Koffee Mameya is one of Tokyo's sort after coffee spots, this tiny operation boasts a large selection of coffee from all over the world and is served by some incredible baristas.

There are many coffee shops sprawled all over japan, found in every borough in unassuming places like this one here, we could have spent months finding all the spots in Tokyo alone.

Tokyo is a great place to start a Japan adventure, The city is well planned, the subways are amazing and it is great for confidence building and making you feel at home where you would expect. 

There are Shinto shrines and temples splayed all over the city, beautifully manicured gardens and building preserving their ancient way of life.

Walking around the city, soaking in all the Tokyo has to offer made me ready to get out of the city and search for the next phase of the journey. Picking up small tools here and there while we skimmed the surface of such a dynamic city I collected enough to have a basic kit to get out into the hills in search for trees.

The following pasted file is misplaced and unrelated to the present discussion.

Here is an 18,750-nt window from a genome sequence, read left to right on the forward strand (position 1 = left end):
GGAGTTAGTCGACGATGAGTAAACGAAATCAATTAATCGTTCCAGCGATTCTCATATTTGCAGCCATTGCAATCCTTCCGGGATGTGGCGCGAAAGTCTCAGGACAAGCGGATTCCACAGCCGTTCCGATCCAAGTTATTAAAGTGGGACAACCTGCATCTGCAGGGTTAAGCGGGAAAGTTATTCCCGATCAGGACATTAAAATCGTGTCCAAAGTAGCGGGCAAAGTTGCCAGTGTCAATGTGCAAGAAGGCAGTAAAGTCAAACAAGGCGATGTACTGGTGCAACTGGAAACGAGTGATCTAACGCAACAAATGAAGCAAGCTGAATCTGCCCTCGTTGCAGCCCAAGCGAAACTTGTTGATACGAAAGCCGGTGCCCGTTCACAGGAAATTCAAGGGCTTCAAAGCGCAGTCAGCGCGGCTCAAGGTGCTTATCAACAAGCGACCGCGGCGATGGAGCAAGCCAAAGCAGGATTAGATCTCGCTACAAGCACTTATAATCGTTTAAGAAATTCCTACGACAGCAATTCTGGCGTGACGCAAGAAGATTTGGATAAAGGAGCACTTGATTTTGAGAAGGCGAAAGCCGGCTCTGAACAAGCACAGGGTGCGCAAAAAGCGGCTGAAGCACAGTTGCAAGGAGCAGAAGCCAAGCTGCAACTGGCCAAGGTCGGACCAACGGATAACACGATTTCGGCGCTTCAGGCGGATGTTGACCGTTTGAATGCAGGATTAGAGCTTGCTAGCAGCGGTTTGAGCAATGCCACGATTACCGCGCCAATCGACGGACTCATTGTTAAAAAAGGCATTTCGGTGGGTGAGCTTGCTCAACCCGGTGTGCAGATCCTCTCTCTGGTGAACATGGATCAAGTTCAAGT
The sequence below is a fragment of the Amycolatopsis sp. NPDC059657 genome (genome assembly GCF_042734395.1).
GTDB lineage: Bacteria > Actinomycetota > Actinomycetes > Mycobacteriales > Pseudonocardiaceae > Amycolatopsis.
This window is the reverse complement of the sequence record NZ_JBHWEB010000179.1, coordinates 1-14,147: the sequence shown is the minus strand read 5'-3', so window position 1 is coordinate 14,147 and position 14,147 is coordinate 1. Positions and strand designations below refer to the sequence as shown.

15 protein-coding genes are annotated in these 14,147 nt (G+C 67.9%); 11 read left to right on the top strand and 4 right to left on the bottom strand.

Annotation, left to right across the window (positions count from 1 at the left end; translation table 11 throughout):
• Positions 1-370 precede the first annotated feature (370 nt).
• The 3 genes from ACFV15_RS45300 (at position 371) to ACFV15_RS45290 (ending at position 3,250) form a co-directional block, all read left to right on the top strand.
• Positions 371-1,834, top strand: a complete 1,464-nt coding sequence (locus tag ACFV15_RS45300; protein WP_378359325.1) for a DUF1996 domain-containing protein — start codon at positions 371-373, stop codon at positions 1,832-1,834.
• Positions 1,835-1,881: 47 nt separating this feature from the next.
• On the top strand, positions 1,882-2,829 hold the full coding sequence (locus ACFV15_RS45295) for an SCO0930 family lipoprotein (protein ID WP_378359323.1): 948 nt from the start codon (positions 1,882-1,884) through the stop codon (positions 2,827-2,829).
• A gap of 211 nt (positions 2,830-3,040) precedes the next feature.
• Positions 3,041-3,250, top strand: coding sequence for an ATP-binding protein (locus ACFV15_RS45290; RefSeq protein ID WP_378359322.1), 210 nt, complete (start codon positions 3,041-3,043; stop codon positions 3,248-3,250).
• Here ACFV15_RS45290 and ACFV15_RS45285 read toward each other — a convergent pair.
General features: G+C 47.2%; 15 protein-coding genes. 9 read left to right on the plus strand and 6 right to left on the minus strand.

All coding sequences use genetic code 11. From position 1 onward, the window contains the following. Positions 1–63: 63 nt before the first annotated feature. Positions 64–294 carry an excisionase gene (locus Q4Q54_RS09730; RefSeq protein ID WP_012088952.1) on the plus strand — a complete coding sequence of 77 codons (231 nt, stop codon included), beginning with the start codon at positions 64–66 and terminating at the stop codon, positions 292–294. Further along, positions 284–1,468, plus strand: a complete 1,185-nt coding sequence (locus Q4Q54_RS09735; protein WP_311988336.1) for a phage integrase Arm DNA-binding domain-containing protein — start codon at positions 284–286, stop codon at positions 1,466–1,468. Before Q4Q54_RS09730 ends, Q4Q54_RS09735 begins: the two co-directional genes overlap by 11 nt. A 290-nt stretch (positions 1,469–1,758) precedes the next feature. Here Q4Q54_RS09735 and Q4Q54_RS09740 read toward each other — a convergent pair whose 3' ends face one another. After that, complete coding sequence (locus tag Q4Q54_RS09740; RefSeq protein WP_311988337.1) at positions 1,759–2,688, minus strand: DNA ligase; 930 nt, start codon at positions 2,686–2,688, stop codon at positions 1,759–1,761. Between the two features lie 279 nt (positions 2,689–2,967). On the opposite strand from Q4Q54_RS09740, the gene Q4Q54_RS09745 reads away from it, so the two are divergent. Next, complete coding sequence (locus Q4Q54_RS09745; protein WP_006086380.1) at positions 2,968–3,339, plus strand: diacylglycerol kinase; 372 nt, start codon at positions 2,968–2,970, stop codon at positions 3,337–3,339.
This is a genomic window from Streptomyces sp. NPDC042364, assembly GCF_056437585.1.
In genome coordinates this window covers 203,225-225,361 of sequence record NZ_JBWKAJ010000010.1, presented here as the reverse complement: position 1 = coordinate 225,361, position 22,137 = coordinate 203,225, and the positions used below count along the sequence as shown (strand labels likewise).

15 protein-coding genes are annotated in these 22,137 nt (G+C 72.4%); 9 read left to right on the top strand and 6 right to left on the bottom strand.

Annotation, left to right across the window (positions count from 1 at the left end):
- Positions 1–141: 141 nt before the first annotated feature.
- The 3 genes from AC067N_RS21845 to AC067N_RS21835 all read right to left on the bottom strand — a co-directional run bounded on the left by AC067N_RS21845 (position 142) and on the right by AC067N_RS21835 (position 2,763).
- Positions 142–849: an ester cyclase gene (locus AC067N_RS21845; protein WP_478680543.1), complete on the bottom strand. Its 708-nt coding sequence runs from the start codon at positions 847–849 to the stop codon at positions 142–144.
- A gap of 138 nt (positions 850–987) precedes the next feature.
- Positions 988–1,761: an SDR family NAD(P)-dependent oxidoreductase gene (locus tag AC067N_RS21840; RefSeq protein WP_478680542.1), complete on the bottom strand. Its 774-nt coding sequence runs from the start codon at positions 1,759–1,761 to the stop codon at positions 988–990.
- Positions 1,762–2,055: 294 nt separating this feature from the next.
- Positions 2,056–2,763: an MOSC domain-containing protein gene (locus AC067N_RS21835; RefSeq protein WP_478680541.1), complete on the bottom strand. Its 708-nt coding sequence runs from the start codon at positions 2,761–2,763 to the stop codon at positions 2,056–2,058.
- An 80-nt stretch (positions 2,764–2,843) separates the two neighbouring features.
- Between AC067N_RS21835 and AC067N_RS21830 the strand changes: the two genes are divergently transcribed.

On the flight over we decided agains the Rail Pass and chose a route we felt more comfortable with, we found a camper van which could take us off the beaten path and create new untravelled routes.

We made tracks for the Chiba peninsula, arriving late we found a secluded spot by the waters edge down a dirt road past some secluded houses, The sun had risen by 4 a.m and to our surprise a massive rock was jutting out to sea right where we had parked making for the first of many incredible sunrises on the trip.

With convenience stores on every second corner they became a safe haven for dollar coffee and rice pockets. We took a quick drive to wake ourselves up and upon our return local fisherman had wet their lines and settled in for the morning, Japan in June was incredibly hot, by 8 a.m it was close to 30 degrees and we decided to take off and follow the coast line.